When I read Riya Bhattacharjee’s account of yet another incident at the Gaia Building (Feb. 5-11 edition) I had one of those old-geezer “in-my-day” moments. I was born with the Great Depression, and grew up in San Francisco’s Mission District. My parents, Italian immigrants with strict traditions on the rearing of daughters, did not allow me to date, but I was allowed, at 14 or 15, in the last year of World War II, to attend cheap, well-advertized public dances with half a dozen other girls. We walked about a mile (from Army Street, now Caesar Chavez) and crossed Market Street, to Civic Auditorium, then not much more than a vast barn-like dance floor with a stage filled by whatever “big band” was in town. Hundreds of teenagers from every corner of the city converged on Civic Auditorium. I danced with strangers or stood in the clapping, stomping circles that gathered around the best (usually black or hispanic) jitterbuggers. There were probably some discreetly pocketed pints of whiskey in some boys’ zootsuit pockets, but no noticeable drunkenness. There was probably police presence, but we hardly aware of it in all the noise and excitement. If the place became filled to capacity, I never heard of any problem turning people away. At about ten, as ordered by our parents, our group of girls walked back home together through the Mission’s dark streets, quite assured, as our strict parents were, of our safety in numbers.
We occasionally crashed one of the huge Italian or Irish wedding receptions held at Slovonian Hall on Potrero Hill. We were tolerated, provided for, almost expected. We danced, sampled the buffet, asked each other “who got married? Do you know him? Neither do I.” Then we congratulated someone who knew someone who knew the bride and went home.
My first awareness of less benign mass dances or party crashers came in the 1960s (by that time living in the East Bay), when I had to break up my daughter’s birthday party, invaded by rude total strangers. Fortunately, I always stayed home for my teenagers’ parties, and my tearful daughter was glad of it. Even more fortunately, it was still effective for a parent to say “Out!” to intruders and to be obeyed.
I was already out of touch with these concerns when the magic of Woodstock degenerated into the hell of Altamont. Recently a young parent I know described elaborate precautions and rescue plans he follows when his daughter attends a legitimate, licensed, mass, paid dance/concert.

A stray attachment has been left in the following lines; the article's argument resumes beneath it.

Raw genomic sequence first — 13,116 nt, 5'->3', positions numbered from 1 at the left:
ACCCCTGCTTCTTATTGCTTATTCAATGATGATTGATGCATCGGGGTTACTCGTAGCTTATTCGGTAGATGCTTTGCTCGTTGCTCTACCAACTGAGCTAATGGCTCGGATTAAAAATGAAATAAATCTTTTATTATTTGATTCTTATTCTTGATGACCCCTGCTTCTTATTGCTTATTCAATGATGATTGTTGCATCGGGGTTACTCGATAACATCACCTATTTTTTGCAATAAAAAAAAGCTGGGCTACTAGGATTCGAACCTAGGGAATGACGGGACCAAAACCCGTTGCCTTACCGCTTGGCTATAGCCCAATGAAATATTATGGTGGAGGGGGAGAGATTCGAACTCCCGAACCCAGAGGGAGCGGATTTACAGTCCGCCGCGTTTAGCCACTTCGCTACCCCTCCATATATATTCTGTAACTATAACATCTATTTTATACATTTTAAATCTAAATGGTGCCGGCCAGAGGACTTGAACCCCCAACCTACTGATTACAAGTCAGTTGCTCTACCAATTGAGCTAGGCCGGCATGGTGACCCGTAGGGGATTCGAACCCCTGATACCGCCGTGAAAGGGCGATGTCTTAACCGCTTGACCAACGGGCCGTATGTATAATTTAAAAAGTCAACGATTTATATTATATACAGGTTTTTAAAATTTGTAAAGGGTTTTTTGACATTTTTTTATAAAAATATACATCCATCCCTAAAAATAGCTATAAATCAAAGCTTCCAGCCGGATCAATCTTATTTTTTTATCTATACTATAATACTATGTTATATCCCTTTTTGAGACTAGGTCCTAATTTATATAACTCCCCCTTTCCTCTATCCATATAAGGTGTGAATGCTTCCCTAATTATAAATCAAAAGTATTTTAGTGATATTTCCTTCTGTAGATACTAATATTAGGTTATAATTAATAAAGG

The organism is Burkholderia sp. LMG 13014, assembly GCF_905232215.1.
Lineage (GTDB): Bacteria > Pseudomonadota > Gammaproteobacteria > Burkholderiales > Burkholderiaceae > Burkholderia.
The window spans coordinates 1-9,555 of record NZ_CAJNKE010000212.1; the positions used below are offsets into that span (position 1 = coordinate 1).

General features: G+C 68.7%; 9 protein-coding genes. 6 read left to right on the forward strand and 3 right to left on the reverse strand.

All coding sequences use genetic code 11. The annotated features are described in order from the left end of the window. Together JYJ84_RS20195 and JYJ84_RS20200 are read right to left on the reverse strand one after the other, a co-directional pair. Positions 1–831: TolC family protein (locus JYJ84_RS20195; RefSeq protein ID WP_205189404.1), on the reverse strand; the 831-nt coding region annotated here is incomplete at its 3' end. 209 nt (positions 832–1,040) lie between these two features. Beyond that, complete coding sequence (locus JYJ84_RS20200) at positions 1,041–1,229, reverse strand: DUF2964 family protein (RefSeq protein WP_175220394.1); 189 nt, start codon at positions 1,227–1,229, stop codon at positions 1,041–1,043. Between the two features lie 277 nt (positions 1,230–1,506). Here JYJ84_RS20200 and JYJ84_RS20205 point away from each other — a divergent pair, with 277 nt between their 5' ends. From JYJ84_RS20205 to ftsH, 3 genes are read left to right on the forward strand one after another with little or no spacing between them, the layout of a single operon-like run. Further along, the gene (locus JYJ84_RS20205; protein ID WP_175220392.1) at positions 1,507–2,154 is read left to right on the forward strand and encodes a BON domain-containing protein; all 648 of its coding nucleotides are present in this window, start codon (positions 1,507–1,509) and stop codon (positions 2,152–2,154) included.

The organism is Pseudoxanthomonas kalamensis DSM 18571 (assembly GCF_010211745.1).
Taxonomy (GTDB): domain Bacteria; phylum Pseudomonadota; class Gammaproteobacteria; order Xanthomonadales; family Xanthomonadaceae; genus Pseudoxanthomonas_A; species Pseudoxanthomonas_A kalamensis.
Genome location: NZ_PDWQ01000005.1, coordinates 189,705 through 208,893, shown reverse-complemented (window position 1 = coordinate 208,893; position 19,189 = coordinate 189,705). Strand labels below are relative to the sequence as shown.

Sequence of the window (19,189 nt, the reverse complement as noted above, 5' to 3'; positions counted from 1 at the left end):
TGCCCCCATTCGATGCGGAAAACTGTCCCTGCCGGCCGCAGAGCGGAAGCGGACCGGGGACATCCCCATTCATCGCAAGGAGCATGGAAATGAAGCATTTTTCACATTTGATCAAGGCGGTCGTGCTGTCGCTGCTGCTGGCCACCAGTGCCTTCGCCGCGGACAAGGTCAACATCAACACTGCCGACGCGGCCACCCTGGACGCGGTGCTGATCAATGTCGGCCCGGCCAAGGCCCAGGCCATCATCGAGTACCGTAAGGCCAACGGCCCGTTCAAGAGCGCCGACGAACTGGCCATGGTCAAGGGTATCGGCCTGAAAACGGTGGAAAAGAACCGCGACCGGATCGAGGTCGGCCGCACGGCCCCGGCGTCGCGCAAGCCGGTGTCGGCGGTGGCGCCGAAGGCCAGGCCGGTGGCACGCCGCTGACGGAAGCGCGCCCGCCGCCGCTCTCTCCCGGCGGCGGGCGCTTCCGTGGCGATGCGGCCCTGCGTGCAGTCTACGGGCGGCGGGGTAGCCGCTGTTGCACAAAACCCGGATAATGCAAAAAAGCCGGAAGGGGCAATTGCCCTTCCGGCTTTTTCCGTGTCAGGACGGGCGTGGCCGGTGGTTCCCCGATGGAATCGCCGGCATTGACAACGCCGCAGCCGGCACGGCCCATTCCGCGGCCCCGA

What has happened to the concept of “having fun?” Please! Let’s not start by blaming parents. I know from experience that the power of parents to enforce rules has eroded year by year almost to the vanishing point. Blaming parents is always easier than supporting them in any public or official way. And let’s not say we were more “innocent” or “nicer” or “mannerly” in the “good old days.” We were not. I can only say guns and cars were rare, knives carried for show but seldom used, hard drugs unknown to even the tough kids in my group.
Furthermore, I won’t suggest that wartime San Francisco was an innocent, scenic, bucolic backwater with a couple of beautiful new bridges, as portrayed in the media. It was full of sailors far from home, waiting to be sent to die on some godforsaken South Pacific island; full of war workers of every ethnicity, from every state, and Mexico. The Mission had had gang presence for as far back as anyone could remember. (I was luckily immune from hassle because my best girlfriend’s boyfriend was a gang member—a fact I decided my parents didn’t need to know.) The City’s potential for violence was proven by the lethal riots that “celebrated” the August 1945 surrender of Japan. I was on Market Street on that black day of San Francisco history, and I fled home as fast as I could.
So, I ask again, what has changed to make Friday night a time when any occasion, public, semi-public, or private can become a target for violent invaders? What has changed the definition of “having fun?”
I wish some people smarter than I am would put their minds to this question. I think we have to answer it before we can talk about solutions.
Dorothy Bryant is a Berkeley writer.